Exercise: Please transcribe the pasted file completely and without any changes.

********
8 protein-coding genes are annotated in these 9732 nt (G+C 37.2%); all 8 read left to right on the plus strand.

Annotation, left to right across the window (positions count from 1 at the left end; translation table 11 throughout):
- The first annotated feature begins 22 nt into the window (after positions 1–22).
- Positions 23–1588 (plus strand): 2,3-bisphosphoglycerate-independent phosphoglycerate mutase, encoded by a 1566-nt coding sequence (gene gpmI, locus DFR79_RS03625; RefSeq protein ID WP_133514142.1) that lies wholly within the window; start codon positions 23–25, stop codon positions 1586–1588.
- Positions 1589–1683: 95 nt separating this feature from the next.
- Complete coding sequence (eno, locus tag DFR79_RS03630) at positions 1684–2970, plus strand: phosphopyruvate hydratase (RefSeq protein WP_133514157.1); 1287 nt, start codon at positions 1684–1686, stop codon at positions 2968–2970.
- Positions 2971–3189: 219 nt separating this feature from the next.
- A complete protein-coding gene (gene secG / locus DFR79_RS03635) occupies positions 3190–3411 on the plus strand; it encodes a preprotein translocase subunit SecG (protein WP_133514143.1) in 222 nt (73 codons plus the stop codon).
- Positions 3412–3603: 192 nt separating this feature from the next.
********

8 protein-coding genes are annotated in these 9732 nt (G+C 37.2%); all 8 read left to right on the plus strand.

Annotation, left to right across the window (positions count from 1 at the left end; translation table 11 throughout):
- The first annotated feature begins 22 nt into the window (after positions 1–22).
- Positions 23–1588 (plus strand): 2,3-bisphosphoglycerate-independent phosphoglycerate mutase, encoded by a 1566-nt coding sequence (gene gpmI, locus DFR79_RS03625; RefSeq protein ID WP_133514142.1) that lies wholly within the window; start codon positions 23–25, stop codon positions 1586–1588.
- Positions 1589–1683: 95 nt separating this feature from the next.
- Complete coding sequence (eno, locus tag DFR79_RS03630) at positions 1684–2970, plus strand: phosphopyruvate hydratase (RefSeq protein WP_133514157.1); 1287 nt, start codon at positions 1684–1686, stop codon at positions 2968–2970.
- Positions 2971–3189: 219 nt separating this feature from the next.
- A complete protein-coding gene (gene secG / locus DFR79_RS03635) occupies positions 3190–3411 on the plus strand; it encodes a preprotein translocase subunit SecG (protein WP_133514143.1) in 222 nt (73 codons plus the stop codon).
- Positions 3412–3603: 192 nt separating this feature from the next.